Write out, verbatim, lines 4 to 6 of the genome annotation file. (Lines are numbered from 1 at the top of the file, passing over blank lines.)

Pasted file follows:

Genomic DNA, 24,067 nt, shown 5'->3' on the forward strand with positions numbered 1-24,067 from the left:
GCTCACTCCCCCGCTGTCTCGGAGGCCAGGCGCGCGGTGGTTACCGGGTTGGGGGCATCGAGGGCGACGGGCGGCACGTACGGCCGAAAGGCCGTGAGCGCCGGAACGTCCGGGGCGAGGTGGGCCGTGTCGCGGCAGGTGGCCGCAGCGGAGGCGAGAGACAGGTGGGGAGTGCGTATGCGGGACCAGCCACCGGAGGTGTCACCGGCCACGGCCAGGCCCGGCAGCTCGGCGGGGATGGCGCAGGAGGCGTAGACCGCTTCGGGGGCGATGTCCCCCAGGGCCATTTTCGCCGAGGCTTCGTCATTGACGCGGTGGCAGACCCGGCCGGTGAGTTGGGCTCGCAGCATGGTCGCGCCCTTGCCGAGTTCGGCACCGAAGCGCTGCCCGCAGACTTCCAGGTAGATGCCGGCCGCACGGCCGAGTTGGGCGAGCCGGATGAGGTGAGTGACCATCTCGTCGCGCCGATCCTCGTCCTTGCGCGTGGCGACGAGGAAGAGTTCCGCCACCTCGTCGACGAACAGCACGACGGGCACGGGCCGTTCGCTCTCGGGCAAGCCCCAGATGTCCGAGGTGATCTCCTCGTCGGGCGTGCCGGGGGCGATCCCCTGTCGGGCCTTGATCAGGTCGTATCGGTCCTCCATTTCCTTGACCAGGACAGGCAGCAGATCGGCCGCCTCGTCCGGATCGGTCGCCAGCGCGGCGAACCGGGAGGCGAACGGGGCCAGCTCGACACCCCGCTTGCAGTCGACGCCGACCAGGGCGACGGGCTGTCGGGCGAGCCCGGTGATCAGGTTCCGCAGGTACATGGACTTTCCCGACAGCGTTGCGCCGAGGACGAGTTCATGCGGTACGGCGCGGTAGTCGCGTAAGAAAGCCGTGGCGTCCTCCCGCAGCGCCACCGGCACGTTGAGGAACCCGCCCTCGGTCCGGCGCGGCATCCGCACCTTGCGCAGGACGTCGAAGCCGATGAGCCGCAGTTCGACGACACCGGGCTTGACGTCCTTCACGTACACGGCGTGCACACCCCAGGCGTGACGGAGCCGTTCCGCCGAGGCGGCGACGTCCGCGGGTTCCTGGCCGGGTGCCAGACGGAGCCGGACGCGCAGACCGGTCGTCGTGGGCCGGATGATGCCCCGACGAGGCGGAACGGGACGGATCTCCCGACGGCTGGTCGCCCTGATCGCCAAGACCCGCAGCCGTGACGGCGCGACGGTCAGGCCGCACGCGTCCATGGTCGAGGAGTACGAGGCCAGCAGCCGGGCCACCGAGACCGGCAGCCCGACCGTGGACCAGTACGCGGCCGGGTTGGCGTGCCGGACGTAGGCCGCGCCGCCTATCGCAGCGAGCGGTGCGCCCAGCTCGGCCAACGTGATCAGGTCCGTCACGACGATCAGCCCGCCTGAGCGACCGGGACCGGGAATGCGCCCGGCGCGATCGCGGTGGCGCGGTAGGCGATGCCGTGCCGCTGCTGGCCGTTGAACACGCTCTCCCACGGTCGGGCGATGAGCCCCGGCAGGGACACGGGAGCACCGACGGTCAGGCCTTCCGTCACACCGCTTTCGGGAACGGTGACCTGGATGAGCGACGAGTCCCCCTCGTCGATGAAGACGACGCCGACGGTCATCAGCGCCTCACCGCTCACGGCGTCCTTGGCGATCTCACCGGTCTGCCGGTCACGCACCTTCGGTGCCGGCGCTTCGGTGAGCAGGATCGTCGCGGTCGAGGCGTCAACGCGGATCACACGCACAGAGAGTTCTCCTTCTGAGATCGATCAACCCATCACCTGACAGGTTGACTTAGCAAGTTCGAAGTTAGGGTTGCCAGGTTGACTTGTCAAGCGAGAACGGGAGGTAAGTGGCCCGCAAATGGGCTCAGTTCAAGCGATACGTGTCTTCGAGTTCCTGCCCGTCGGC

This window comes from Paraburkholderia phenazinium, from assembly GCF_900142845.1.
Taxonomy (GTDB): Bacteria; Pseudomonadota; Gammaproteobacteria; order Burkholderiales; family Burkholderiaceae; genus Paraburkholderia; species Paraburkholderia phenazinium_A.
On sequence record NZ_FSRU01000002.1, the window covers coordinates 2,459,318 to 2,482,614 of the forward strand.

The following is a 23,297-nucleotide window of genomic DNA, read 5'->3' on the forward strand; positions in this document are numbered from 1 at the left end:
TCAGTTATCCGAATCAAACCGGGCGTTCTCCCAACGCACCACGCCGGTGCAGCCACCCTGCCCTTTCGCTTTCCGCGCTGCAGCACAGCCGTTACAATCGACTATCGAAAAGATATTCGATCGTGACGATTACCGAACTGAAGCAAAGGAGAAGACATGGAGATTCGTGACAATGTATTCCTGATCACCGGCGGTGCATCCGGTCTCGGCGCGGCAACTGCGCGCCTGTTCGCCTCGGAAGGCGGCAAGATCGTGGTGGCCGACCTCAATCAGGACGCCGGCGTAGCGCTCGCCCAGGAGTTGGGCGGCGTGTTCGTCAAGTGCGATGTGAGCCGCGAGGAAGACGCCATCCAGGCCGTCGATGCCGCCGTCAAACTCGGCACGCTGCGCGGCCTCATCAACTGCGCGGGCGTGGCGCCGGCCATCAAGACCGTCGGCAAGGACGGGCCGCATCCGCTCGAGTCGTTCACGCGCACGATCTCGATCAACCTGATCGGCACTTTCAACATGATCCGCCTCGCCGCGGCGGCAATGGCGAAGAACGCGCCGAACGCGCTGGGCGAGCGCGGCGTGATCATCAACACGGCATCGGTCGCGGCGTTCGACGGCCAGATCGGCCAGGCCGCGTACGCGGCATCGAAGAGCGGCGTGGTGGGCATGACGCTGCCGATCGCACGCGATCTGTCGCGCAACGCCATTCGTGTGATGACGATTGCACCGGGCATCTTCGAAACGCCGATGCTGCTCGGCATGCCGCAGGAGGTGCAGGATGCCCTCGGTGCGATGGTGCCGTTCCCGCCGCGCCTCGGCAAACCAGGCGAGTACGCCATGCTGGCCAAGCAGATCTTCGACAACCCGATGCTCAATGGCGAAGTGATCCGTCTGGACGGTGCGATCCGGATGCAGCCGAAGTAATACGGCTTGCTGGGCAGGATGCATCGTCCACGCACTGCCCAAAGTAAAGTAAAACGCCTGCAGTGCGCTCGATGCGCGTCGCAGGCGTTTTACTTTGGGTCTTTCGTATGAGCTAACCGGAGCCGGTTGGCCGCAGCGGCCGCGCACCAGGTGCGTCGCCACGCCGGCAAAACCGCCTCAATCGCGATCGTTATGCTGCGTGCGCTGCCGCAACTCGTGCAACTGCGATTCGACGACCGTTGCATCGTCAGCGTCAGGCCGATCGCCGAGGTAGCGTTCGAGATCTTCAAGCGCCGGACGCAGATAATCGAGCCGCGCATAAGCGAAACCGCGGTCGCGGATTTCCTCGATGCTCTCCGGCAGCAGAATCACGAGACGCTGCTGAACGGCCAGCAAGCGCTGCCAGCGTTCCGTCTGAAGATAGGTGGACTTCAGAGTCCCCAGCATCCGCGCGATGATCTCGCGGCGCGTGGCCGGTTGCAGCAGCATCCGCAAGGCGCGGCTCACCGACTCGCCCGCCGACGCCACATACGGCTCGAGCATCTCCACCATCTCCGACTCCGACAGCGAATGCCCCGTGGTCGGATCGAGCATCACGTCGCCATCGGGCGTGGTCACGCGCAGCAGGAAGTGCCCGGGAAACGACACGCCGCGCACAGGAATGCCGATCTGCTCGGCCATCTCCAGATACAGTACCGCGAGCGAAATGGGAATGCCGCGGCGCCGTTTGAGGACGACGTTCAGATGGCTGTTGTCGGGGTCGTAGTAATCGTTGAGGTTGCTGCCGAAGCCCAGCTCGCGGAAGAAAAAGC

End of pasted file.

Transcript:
Taxonomy (GTDB): Bacteria; Pseudomonadota; Gammaproteobacteria; order Burkholderiales; family Burkholderiaceae; genus Paraburkholderia; species Paraburkholderia phenazinium_A.
On sequence record NZ_FSRU01000002.1, the window covers coordinates 2,459,318 to 2,482,614 of the forward strand.

The following is a 23,297-nucleotide window of genomic DNA, read 5'->3' on the forward strand; positions in this document are numbered from 1 at the left end: